Researchers at Cornell University and Utah State University have found that the air may be a medium using which microplastics circulate the globe. Published in the peer-reviewed journal Proceedings of the National Academy of Sciences, the study states that microplastics may be suspended in the air and have patterns of distribution similar to biogeochemical cycles like water, carbon, nitrogen, phosphorus, and sulfur cycles, which are vital to living organisms. One of the study researchers said that the movement of microplastics worldwide might have resulted in the ‘plastification’ of our planet.
Mismanaged waste dumped into the sea and on land gets broken down over time, making it easier for circulation. A postdoctoral fellow Marje Prank and engineering Professor Natalie Mahowald at Cornell prepared a microplastic transport model. As per a news story shared on the official Cornell University website, Natalie said they did the modeling to find out the plastic sources.
Speaking about their findings, Prank said that the amount of microplastic present in the atmosphere is alarming, accumulating in the oceans, circulating everywhere, including oceans.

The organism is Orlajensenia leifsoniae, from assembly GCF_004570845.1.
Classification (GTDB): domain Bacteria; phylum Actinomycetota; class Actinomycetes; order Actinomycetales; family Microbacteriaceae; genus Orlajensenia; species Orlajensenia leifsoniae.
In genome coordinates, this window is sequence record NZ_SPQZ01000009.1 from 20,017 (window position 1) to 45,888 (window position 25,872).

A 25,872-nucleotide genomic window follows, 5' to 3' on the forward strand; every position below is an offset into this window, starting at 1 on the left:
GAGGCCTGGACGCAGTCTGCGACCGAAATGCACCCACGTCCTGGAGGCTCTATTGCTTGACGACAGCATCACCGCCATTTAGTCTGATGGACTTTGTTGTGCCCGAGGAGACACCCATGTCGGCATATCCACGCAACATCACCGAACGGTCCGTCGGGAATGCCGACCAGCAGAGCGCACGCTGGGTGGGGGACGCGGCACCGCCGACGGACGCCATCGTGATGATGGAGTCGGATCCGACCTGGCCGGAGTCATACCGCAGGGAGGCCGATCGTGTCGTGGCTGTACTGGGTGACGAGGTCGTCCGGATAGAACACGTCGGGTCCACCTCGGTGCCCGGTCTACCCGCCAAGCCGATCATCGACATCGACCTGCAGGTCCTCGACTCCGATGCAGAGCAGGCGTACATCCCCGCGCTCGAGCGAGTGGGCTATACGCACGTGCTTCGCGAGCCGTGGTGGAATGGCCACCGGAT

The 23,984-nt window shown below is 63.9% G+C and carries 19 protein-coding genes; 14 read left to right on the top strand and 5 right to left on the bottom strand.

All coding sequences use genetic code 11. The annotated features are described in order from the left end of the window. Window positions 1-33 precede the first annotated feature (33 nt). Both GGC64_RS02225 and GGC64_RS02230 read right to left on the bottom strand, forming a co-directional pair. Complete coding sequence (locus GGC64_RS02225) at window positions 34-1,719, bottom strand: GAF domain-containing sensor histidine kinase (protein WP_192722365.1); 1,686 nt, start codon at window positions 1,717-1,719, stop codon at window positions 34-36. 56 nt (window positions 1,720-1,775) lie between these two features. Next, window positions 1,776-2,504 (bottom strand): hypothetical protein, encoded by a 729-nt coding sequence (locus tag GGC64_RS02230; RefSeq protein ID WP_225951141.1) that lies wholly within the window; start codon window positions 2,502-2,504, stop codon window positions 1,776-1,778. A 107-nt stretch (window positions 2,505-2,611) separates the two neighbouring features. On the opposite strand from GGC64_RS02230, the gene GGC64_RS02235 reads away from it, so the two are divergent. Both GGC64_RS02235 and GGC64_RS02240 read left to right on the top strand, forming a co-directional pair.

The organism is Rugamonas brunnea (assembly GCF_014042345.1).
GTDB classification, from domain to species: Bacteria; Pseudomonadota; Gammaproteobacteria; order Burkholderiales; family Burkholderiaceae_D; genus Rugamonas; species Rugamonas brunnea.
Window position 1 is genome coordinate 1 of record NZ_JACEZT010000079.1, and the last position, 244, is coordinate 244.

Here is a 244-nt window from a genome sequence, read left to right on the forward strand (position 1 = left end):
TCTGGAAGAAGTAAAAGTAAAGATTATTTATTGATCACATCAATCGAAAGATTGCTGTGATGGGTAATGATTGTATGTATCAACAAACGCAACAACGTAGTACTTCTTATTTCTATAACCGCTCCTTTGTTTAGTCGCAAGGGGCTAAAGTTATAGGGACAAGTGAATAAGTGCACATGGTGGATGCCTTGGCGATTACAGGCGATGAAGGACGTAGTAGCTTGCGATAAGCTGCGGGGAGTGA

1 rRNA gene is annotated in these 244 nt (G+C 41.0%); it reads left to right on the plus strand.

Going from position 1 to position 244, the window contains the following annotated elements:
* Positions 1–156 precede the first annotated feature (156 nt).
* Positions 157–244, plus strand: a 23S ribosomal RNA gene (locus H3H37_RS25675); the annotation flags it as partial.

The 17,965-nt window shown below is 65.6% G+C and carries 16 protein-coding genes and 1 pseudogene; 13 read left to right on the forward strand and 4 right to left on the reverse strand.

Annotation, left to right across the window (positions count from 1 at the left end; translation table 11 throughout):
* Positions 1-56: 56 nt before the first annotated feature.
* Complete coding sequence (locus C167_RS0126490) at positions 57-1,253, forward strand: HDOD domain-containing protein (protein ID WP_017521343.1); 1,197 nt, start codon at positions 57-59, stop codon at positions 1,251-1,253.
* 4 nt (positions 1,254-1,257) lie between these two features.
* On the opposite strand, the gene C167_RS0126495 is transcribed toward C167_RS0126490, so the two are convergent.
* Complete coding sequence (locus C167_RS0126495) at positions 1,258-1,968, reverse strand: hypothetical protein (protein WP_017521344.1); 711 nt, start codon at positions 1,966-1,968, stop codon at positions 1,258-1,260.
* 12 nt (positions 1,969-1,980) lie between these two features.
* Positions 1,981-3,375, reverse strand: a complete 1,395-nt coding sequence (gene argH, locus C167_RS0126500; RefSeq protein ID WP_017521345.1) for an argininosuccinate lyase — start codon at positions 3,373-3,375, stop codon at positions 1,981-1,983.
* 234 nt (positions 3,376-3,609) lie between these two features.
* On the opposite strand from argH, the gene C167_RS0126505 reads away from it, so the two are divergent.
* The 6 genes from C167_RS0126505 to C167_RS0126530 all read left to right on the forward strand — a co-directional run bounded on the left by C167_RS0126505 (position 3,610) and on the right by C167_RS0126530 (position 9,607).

Microplastics data was collected for the study from the Western US between December 2017 and January 2019. As much as 84 percent of the microplastic particles came from cars and dust produced from degraded or used plastic. Seaspray, aerosol particles formed when ocean water hits solid surfaces, was also linked with some 11 percent of microplastic pollution, and another 5 percent is thought to come from agricultural soil dust.
The lead author of this study, Dr. Janice Brahney, assistant professor of natural resources at the Utah State University, said that they had found legacy plastic pollution wherever they have looked. She added that the microplastic sources they studied, while collected this year, were likely dumped into the environment several decades ago.